Target warns of margin hit as rising costs squeeze profits, shares fall 26%

  • First-quarter net profit drops 52% to $1.01 billion
  • Adj. earnings of $2.19/share miss estimates of $3.92
  • At $159, shares hit more than 18-month lows

May 18 (Reuters) – Target Corp’s (TGT.N) quarterly profit halved and it warned on Wednesday of a bigger margin this year due to rising fuel and freight costs, a sign clear that there would be no immediate relief for US retailers from runaway inflation.

Shares fell 26% following dismal results a day after arch-rival Walmart Inc (WMT.N) cut its full-year earnings outlook and its shares recorded their worst day since 1987, although both retailers reported better-than-expected quarterly sales. Read more

“We have a lot of work ahead of us to restore profitability to the level at which we plan to operate over time,” Target Chief Executive Brian Cornell said on a post-earnings conference call.

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The company said costs would rise by an additional $1 billion, more than it had expected for the year.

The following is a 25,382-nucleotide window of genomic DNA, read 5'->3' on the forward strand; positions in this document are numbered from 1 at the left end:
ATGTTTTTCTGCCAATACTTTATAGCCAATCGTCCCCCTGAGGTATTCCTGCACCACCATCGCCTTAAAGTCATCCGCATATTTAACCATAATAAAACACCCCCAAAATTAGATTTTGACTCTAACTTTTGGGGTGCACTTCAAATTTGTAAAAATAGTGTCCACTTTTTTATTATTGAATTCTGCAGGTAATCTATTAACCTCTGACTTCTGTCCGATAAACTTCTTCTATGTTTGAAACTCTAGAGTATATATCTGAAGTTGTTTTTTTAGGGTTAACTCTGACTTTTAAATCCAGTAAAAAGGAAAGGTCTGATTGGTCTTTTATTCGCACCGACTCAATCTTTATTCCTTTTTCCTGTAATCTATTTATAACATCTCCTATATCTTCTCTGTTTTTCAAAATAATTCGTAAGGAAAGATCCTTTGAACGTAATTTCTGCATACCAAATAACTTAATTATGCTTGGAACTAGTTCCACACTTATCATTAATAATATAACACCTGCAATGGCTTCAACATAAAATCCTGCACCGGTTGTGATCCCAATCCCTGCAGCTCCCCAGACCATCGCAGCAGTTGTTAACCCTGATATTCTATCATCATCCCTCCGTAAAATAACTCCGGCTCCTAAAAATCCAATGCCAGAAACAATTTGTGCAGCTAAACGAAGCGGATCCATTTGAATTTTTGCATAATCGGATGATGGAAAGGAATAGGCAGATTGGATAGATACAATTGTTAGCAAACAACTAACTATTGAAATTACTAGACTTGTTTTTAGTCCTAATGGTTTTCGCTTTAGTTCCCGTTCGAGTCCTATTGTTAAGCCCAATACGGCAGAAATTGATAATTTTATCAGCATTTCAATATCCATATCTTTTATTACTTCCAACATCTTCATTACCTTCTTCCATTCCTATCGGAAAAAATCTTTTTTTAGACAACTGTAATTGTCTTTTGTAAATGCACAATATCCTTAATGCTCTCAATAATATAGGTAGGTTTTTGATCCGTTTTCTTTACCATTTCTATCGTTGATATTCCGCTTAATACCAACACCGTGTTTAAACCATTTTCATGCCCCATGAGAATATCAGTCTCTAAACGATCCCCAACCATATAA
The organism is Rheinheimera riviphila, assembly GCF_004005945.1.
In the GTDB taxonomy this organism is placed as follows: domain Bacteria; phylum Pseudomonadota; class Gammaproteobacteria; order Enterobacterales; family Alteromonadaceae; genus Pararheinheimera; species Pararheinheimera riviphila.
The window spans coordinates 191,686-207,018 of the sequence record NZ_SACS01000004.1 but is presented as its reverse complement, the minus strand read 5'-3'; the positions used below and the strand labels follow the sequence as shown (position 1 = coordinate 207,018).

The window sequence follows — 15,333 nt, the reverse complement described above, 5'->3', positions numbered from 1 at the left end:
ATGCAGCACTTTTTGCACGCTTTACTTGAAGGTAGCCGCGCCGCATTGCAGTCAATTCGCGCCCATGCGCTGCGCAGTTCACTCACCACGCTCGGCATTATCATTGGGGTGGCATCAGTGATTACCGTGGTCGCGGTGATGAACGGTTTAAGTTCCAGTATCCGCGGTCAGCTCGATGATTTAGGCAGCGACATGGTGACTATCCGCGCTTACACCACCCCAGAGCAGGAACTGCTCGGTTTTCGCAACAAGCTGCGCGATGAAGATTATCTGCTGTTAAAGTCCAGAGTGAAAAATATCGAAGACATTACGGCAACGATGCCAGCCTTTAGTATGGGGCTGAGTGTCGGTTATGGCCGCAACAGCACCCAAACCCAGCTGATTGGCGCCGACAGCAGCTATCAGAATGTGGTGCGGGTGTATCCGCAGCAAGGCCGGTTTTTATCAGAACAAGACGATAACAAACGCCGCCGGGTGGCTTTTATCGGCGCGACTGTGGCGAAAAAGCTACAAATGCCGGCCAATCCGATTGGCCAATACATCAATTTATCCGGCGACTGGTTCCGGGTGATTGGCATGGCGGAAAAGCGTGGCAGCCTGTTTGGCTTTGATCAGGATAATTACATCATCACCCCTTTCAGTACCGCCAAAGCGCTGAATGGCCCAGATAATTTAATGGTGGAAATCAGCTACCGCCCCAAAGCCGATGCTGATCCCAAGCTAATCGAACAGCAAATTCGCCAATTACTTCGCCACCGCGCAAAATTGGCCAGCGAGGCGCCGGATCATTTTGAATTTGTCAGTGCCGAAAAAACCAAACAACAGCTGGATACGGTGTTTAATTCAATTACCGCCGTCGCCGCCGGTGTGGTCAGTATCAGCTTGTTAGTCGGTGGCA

Costs remained high for businesses, notably due to pandemic disruptions to shipping channels and the crisis in Ukraine. Target executives said supply chain issues will persist until at least 2023.

The company now expects annual operating margins of around 6%, down from earlier guidance of 8% or more.

Signage is seen at a Target store in Manhattan, New York, U.S., November 22, 2021. REUTERS/Andrew Kelly


Target’s quarterly gross margin fell from 30% to 25.7% as high inflation over four decades drove consumers to spend more on groceries and household essentials instead of high-margin discretionary items like televisions and clothing.

“After Walmart’s (results) … we shouldn’t be surprised to see Target posting a bigger revenue shortfall given its wider range of discretionary products relative to Walmart,” said CFRA analyst Arun. Sundaram.

Target said it was selling bulky items such as kitchen appliances and TVs at discounted prices to make more shelf space for food and other essentials.

At an 18-month low of $159, the retailer’s shares were on course to shed about a quarter of its $100 billion market capitalization after its adjusted earnings per share of $2.19 missed estimates by 3 $.92 for the three months ended April 30.

“With macroeconomic volatility, commodity and freight headwinds, regaining investor confidence will likely require some input cost relief and solid cost reductions/productivity gains,” said analyst Greg Melich. ‘Evercore.

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Reporting by Aishwarya Venugopal and Uday Sampath in Bengaluru; Editing by Arun Koyyur

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